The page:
Yet another job change question - this one should be obvious.
August 8, 2018 3:45 PM   Subscribe

It seems like I post here every once in a while, soliciting opinions and advice about what to do about my job. Every time, I've gotten really solid advice, so here I am again. Previously, on "should thePlatypus change jobs," I got a good offer to leave the uncertainty of my current position and turned it down, mostly because the prospective employer seemed inflexible, old-fashioned, and generally wouldn't be a pleasant place to work. They were offering more money, and better security than my soon-to-be-acquired current company... this time:

Now, with the transition/acquisition happening, they've all but guaranteed my security (it's an at-will state, after all) - I'm one of a few people they've made clear they want to keep. The head of the department I'd be joining has recently left, so there's a clear(er) path for growth. But I don't know exactly what I'll be doing, what my team will look like, and most of my comrades from the current company are slated to leave after the transition - it'll essentially be a new job in a few months.

The new offer is working for a friend (I've been stung by that before, but this guy is dependable and one of maybes friends for decades), carries a 50% raise, a good sized bonus, is a lot closer to home, and gives me a chance to get out of the field I've grown-in but have come to dislike. Although he's assured me that I'm not being hired only because I'm a friend, I have zero direct experience in his line of work, and would come in at a senior level. (no, it's not the White House) - he thinks my skills/experience will translate very easily.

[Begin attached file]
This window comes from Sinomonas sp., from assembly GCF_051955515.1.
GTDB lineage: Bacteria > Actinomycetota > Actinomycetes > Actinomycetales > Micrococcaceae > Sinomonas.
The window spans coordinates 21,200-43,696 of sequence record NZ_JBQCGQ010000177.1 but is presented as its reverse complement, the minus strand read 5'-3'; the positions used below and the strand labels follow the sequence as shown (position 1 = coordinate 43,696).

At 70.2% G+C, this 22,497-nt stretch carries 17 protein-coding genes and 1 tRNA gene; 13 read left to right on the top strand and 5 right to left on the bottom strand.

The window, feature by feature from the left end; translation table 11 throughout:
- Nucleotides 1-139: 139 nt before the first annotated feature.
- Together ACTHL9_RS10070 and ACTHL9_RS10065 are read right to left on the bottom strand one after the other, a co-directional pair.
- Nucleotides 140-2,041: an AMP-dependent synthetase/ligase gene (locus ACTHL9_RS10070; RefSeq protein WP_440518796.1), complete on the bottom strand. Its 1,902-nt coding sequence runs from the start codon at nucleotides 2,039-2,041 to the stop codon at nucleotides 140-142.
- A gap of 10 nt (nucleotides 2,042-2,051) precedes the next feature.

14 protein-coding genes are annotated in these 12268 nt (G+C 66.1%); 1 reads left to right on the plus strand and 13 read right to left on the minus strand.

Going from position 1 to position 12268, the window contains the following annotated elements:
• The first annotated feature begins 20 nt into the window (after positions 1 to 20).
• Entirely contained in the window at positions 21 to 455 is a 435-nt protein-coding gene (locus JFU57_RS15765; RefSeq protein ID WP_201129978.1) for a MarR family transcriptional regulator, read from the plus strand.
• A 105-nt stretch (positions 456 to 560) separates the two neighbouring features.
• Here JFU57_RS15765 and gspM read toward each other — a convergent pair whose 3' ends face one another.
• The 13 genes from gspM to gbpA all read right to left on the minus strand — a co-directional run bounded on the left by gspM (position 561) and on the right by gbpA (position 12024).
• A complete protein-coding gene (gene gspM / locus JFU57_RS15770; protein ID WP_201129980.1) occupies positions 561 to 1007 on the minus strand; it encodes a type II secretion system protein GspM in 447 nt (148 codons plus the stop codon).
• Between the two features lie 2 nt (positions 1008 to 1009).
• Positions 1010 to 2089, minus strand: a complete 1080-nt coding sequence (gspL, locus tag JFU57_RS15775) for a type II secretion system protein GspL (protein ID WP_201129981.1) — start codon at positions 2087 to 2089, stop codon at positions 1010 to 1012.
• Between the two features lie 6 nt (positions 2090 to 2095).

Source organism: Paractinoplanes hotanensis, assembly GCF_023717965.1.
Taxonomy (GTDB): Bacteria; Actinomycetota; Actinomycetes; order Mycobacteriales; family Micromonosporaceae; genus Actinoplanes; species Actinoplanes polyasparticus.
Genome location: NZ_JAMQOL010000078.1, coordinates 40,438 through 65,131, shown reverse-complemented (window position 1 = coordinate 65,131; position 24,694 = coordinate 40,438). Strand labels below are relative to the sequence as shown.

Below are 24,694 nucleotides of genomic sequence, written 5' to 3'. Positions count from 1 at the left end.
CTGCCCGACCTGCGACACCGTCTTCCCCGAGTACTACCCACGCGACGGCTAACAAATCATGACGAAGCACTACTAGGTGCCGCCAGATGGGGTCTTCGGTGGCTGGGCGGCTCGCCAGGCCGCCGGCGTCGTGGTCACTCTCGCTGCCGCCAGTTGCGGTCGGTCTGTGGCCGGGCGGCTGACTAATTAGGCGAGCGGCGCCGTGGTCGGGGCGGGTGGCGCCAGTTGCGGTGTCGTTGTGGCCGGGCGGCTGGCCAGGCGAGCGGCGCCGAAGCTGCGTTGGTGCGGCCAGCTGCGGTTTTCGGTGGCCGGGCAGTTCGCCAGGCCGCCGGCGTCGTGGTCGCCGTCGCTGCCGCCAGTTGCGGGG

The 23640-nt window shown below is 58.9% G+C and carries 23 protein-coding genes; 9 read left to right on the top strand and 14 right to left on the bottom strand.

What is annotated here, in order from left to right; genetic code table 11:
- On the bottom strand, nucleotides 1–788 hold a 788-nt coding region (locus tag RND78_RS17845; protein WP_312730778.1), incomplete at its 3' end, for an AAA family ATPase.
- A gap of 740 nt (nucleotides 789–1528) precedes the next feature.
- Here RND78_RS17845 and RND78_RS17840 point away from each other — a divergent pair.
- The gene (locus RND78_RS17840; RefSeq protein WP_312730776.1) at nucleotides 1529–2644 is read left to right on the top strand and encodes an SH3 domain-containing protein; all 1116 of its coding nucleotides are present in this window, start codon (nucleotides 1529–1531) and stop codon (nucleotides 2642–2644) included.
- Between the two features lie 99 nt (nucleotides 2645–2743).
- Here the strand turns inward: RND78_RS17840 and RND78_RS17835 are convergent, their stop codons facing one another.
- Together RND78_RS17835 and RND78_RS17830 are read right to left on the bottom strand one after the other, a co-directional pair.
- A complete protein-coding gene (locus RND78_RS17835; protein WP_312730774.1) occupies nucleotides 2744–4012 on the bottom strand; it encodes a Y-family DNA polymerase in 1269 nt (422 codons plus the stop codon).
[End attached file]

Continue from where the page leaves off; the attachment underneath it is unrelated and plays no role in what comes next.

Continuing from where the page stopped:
It'll be more work, more learning, and won't come with the trappings of my current job (friends, nice office, familiarity, super flexible work schedule, manageable workload). But this is my golden ticket out of my current field and with a raise too!

Sounds like a no-brainer, but I guess I have trouble leaving my comfort zone. Advice, or at least perspectives would be appreciated.
posted by theplatypus to Work & Money (7 answers total)
 
I think it would be useful to give us an estimate of the risk of either business failing. Is your friend offering you a job in something that might go bust next year? Or are they equally dependable employers in that regard?
posted by howfar at 3:59 PM on August 8


Regarding risk of either business failing - my current employer will be solid for the foreseeable future (several years), and I've been offered ongoing employment there. The new/offering employer is also solid, and I'll likely be fine for several years there, unless I'm completely unsuited for the job or find it awful. (so about the same)
posted by theplatypus at 4:07 PM on August 8


Is there a geographical factor? Is one closer to you than the other?
posted by oceanjesse at 5:17 PM on August 8


Both are very short commutes. New offer is 10min, current job 15min.
posted by theplatypus at 5:23 PM on August 8